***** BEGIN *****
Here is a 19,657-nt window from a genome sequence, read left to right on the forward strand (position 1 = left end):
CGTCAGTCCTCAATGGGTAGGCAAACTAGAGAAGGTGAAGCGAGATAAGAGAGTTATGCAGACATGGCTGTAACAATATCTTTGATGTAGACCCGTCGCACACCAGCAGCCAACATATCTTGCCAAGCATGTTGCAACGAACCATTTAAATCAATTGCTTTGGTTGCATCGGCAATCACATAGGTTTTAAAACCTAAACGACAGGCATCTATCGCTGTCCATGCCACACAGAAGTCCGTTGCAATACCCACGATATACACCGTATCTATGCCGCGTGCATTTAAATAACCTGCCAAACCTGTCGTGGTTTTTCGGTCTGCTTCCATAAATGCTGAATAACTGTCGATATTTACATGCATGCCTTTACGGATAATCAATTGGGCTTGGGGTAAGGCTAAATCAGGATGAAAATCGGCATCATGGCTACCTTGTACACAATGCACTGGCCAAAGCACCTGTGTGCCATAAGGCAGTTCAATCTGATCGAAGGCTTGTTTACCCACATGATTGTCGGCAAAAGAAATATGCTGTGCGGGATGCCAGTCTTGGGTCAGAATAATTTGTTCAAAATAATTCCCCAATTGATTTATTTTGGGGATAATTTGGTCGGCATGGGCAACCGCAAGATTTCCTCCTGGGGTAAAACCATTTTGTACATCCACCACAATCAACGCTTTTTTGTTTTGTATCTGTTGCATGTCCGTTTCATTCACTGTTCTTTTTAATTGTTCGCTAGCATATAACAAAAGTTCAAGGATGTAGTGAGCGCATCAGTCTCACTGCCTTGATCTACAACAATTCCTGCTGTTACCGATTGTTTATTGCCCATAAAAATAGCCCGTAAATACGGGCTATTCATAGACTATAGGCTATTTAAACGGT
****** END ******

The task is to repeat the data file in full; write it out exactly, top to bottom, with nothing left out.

Here is a 19,657-nt window from a genome sequence, read left to right on the forward strand (position 1 = left end):
CGTCAGTCCTCAATGGGTAGGCAAACTAGAGAAGGTGAAGCGAGATAAGAGAGTTATGCAGACATGGCTGTAACAATATCTTTGATGTAGACCCGTCGCACACCAGCAGCCAACATATCTTGCCAAGCATGTTGCAACGAACCATTTAAATCAATTGCTTTGGTTGCATCGGCAATCACATAGGTTTTAAAACCTAAACGACAGGCATCTATCGCTGTCCATGCCACACAGAAGTCCGTTGCAATACCCACGATATACACCGTATCTATGCCGCGTGCATTTAAATAACCTGCCAAACCTGTCGTGGTTTTTCGGTCTGCTTCCATAAATGCTGAATAACTGTCGATATTTACATGCATGCCTTTACGGATAATCAATTGGGCTTGGGGTAAGGCTAAATCAGGATGAAAATCGGCATCATGGCTACCTTGTACACAATGCACTGGCCAAAGCACCTGTGTGCCATAAGGCAGTTCAATCTGATCGAAGGCTTGTTTACCCACATGATTGTCGGCAAAAGAAATATGCTGTGCGGGATGCCAGTCTTGGGTCAGAATAATTTGTTCAAAATAATTCCCCAATTGATTTATTTTGGGGATAATTTGGTCGGCATGGGCAACCGCAAGATTTCCTCCTGGGGTAAAACCATTTTGTACATCCACCACAATCAACGCTTTTTTGTTTTGTATCTGTTGCATGTCCGTTTCATTCACTGTTCTTTTTAATTGTTCGCTAGCATATAACAAAAGTTCAAGGATGTAGTGAGCGCATCAGTCTCACTGCCTTGATCTACAACAATTCCTGCTGTTACCGATTGTTTATTGCCCATAAAAATAGCCCGTAAATACGGGCTATTCATAGACTATAGGCTATTTAAACGGT